Woman Trapped In Car For 18 Hours Rescued With 'Find My iPhone' App

A woman survived an 18-hour ordeal trapped in her car at the bottom of a 500-foot ravine in California. Thanks to the app "Find my iPhone" and a determined police officer, Melissa Vasquez was rescued last Tuesday, following an accident in which she lost control of her car and drove off the road east of San Jose.

The 28-year-old woman's Chevrolet Cruze fell hundreds of feet down the ravine at about 2 p.m. Monday afternoon. Police say the final location of her car was not detectable by her OnStar device, a GPS locator installed in many vehicles.

Her worried family reported the woman missing at 3 a.m. Tuesday morning, after she failed to return home. Enter Campbell Police Officer Dave Cameron -- who is a self-proclaimed geek, the San Francisco Gate reports. Cameron asked if Vasquez had an iPad with a "Find my iPhone" app installed in it. The app allows a user to locate an iPhone remotely in case of loss or theft.

When the missing woman's stepmother found the iPad, it was locked, but officer Cameron was able to use his computer skills to break her password and find the app. Within minutes, he had determined the location of Vasquez's iPhone and sent a screenshot to the San Jose Police Department, who were able to locate her car 20 minutes later.

At around 8 a.m. Tuesday morning, a U.S. Coast Guard search and rescue helicopter was pulling the trapped woman -- who was badly injured -- from her car and she was transported to the hospital and was in stable condition at the time, according to police.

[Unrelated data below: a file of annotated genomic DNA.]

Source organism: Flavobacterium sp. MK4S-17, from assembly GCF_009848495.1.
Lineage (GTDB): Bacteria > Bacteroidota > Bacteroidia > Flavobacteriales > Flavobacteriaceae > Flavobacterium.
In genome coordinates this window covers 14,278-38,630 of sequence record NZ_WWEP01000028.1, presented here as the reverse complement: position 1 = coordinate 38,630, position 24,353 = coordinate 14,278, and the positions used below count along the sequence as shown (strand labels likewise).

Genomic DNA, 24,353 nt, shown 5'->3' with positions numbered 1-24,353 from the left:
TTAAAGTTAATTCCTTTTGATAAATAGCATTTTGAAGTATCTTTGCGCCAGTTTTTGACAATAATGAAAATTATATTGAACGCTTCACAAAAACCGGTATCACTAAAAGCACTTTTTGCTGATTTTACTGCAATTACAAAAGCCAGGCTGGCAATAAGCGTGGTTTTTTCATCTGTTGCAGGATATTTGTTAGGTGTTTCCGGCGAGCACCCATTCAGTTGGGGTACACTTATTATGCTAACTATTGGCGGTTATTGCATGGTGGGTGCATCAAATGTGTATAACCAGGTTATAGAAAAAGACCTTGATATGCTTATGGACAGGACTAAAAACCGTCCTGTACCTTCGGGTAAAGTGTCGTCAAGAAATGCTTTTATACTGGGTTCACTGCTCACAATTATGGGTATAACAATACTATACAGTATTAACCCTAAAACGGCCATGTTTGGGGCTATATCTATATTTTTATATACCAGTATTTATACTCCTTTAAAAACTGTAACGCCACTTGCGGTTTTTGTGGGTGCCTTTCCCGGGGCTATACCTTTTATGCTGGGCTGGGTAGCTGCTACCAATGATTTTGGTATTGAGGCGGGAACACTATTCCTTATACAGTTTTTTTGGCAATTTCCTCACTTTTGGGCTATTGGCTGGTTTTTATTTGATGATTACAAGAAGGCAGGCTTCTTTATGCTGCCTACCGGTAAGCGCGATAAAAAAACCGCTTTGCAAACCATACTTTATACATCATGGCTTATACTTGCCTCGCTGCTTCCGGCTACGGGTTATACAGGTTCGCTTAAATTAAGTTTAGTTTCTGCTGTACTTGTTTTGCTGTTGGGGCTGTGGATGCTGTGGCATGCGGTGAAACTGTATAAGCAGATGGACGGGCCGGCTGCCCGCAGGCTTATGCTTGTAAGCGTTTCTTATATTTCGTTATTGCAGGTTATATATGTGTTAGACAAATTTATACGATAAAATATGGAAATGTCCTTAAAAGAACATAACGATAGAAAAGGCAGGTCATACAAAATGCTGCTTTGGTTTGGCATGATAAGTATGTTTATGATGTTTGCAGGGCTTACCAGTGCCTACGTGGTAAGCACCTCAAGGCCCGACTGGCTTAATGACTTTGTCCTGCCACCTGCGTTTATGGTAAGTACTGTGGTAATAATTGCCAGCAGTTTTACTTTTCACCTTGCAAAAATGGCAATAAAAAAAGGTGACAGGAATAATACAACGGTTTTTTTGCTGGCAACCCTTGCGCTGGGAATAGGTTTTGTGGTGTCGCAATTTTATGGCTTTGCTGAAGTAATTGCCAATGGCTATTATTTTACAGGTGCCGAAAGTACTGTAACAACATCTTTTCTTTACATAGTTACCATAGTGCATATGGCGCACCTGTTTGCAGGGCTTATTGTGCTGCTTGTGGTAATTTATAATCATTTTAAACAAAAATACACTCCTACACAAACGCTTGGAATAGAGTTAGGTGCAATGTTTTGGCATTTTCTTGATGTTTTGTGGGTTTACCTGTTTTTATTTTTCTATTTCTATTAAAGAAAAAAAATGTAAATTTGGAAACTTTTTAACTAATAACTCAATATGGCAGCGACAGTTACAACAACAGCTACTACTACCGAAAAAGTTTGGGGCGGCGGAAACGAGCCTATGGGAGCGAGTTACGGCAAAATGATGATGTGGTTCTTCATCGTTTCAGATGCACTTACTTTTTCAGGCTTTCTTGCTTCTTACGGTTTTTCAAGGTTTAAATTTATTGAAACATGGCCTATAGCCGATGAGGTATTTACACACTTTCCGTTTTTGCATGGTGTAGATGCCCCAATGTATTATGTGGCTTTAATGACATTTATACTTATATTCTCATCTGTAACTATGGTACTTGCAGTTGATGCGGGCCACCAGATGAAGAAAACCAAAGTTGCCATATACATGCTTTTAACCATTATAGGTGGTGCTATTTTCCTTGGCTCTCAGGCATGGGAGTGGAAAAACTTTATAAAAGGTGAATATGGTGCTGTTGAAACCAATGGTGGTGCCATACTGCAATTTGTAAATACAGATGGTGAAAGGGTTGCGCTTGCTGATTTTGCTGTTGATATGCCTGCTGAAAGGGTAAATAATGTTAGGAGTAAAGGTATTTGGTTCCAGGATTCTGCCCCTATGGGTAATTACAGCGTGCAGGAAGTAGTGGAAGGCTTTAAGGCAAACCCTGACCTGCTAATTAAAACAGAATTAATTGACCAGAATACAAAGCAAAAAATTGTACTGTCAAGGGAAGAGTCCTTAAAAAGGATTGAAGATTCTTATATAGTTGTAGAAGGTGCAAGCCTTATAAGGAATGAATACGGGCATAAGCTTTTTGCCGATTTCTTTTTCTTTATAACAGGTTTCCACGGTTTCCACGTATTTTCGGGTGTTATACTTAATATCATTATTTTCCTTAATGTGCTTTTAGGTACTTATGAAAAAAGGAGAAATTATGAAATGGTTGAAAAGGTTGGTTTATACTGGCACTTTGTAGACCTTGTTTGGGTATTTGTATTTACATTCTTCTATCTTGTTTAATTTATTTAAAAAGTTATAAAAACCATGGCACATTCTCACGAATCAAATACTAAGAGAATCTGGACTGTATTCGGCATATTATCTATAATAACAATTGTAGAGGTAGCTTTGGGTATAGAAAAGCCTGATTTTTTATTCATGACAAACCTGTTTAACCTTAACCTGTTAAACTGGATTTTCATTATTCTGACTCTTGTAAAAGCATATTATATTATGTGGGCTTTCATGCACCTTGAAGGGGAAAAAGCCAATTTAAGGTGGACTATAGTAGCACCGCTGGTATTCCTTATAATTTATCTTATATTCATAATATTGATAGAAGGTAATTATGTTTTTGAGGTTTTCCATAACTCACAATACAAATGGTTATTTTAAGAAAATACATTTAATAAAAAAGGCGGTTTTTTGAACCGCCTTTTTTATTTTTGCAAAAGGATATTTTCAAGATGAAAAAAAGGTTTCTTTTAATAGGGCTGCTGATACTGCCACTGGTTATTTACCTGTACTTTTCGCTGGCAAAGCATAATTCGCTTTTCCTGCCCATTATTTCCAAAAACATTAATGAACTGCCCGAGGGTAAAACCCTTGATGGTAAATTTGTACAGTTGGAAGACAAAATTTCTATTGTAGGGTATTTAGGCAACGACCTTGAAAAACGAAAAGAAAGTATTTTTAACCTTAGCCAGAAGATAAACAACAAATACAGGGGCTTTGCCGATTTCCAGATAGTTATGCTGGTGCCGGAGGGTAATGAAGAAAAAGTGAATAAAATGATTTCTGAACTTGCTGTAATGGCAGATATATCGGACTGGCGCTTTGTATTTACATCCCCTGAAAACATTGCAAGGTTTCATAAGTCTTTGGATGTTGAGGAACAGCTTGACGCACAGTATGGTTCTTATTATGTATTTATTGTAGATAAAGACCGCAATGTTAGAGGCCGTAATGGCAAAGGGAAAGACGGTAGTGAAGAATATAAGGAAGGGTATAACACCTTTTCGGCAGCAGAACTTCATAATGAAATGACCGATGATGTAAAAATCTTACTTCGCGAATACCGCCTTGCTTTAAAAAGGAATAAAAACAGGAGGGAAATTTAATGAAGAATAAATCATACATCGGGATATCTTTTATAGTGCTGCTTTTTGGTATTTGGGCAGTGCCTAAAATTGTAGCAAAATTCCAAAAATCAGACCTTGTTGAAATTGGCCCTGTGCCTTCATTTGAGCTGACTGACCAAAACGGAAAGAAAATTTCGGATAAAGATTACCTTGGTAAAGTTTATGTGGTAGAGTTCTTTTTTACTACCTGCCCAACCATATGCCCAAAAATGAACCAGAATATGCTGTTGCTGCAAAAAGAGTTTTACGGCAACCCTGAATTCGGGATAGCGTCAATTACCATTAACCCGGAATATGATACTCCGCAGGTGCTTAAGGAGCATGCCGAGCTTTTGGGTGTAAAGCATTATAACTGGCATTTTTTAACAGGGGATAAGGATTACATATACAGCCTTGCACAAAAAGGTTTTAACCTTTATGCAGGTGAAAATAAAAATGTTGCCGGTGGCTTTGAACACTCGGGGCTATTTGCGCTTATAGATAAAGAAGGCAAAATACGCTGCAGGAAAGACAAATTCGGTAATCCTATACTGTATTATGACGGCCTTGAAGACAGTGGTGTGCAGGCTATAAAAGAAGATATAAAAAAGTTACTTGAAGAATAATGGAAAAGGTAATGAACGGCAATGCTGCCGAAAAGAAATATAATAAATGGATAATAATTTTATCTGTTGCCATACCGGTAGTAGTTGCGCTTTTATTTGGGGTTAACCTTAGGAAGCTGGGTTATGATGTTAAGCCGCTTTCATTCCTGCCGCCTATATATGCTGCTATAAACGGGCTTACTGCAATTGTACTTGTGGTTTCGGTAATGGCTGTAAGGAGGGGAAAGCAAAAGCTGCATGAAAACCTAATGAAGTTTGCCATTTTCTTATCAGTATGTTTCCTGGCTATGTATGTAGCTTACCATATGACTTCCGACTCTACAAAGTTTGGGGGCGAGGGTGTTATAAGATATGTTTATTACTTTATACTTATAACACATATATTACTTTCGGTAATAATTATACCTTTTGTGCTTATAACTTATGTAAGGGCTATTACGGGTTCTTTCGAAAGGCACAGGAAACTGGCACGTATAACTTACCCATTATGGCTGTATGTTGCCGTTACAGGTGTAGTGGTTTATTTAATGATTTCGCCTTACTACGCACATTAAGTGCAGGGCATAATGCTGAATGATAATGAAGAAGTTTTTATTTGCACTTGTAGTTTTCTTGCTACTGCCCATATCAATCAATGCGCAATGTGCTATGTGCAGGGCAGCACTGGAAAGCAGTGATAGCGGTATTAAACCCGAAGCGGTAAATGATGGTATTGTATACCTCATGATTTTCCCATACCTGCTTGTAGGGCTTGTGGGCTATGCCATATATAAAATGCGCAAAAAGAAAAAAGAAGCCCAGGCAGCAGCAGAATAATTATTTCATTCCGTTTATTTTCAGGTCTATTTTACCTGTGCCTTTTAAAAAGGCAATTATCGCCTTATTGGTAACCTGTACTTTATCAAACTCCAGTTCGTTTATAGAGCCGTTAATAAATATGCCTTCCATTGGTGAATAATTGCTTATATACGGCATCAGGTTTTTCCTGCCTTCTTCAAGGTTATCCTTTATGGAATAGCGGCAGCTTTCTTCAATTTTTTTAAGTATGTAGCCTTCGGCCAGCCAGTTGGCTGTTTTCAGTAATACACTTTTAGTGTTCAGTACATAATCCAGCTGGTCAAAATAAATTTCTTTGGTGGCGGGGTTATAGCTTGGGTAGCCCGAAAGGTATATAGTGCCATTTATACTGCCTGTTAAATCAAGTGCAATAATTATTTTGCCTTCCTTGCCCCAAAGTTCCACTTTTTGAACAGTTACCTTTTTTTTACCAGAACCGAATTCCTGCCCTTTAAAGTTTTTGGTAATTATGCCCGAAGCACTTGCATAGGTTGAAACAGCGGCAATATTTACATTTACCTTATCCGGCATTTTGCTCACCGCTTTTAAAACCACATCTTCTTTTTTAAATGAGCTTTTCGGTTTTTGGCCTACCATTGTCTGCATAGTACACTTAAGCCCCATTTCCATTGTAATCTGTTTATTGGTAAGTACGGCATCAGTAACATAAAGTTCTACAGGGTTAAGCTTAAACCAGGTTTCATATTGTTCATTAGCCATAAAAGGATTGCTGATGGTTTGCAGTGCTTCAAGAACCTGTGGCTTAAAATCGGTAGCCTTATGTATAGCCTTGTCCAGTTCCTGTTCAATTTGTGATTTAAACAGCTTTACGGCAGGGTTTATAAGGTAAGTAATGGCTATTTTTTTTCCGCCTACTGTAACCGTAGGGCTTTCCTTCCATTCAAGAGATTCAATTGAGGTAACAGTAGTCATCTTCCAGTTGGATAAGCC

In this case, the "Find My iPhone" app proved more helpful than the OnStar system mounted inside the car. Police said the technology helped and complicated the search, after General Motors sent an alert that the car was in an accident.

Captain Gary Berg said crews searched the area where the accident happened for two hours, however, the pegged location wasn't correct. When police asked OnStar to honk the horn remotely, nothing happened. Officers also tried turning on their sirens from different locations in hopes that OnStar would pick it up, but no luck again.

Officers also called Vasquez's cell phone provider, which located her phone within seven miles, but were still unable to find the vehicle. The woman had been trapped for hours at this point. That is when Officer Cameron arrived at the stepmother's house.

"So I made an educated guess, based on a series of common numbers people use for passwords," Cameron -- who is a SWAT team member and accident reconstruction specialist but is known within the department as "kind of a tech geek" -- told the media.

"Amazingly, Officer Cameron was able to guess the correct password after only 3-4 tries using his knowledge of commonly used password combinations," officials said.

The ordeal that trapped the woman at the bottom of a ravine was over.

Would you feel safer with OnStar or a "Find My iPhone" app if you were trapped in a car for hours?

[Image via Lledo / Shutterstock.com]